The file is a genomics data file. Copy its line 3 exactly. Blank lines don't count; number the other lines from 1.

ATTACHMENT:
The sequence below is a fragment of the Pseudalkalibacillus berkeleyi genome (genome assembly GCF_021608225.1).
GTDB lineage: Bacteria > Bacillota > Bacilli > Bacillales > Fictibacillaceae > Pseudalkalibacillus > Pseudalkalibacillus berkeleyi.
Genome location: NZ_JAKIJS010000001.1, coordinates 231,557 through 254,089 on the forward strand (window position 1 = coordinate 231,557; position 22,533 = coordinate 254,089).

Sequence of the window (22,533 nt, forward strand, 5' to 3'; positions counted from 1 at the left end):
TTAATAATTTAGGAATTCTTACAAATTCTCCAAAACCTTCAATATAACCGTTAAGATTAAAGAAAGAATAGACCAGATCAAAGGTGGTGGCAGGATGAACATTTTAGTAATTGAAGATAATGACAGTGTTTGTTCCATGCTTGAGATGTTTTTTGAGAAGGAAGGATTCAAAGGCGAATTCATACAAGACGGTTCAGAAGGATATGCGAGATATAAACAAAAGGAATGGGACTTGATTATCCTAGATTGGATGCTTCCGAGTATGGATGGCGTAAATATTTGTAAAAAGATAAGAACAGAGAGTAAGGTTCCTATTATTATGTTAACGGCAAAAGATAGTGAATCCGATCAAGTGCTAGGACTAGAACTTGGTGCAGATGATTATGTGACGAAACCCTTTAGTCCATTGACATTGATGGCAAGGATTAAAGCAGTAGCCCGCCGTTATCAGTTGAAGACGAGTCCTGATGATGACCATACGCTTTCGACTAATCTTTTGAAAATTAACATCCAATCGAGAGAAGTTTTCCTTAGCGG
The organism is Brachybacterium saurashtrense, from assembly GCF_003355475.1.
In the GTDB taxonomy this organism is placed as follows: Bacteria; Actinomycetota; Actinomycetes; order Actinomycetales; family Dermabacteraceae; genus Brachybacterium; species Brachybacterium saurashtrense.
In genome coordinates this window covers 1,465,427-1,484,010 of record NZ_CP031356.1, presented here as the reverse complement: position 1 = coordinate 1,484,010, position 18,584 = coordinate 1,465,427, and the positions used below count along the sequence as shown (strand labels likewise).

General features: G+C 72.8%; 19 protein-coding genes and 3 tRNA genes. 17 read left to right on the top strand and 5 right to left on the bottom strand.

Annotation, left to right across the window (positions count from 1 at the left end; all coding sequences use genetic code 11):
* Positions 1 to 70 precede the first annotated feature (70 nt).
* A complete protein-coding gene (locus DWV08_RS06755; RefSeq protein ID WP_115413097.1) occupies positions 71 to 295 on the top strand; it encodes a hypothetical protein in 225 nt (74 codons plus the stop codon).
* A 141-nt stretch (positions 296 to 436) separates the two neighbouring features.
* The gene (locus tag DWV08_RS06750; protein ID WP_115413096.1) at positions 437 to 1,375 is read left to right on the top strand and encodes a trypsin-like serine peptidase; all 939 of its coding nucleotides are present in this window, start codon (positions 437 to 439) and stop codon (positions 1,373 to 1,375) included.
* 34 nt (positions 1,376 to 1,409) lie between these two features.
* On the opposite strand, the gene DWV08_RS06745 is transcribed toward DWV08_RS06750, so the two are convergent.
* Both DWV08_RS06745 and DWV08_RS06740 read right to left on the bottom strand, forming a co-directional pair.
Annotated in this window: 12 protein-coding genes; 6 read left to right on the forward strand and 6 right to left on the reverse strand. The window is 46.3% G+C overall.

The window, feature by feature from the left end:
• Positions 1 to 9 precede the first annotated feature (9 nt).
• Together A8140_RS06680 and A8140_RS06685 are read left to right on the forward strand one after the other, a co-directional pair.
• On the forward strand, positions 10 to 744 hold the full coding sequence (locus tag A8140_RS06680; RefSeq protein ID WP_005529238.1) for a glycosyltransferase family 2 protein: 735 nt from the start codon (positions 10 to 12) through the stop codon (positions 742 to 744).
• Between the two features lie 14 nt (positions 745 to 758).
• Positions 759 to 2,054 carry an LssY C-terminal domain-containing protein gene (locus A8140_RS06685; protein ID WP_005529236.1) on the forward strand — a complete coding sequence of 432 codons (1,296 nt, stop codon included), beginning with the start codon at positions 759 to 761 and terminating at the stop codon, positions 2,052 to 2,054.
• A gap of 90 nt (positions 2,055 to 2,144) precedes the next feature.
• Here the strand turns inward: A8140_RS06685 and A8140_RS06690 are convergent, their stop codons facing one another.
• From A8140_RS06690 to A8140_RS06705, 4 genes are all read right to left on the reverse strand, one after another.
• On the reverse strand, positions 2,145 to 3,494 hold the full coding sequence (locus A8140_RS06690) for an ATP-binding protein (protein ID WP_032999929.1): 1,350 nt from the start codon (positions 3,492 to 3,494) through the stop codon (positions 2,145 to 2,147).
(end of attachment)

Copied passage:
Genome location: NZ_JAKIJS010000001.1, coordinates 231,557 through 254,089 on the forward strand (window position 1 = coordinate 231,557; position 22,533 = coordinate 254,089).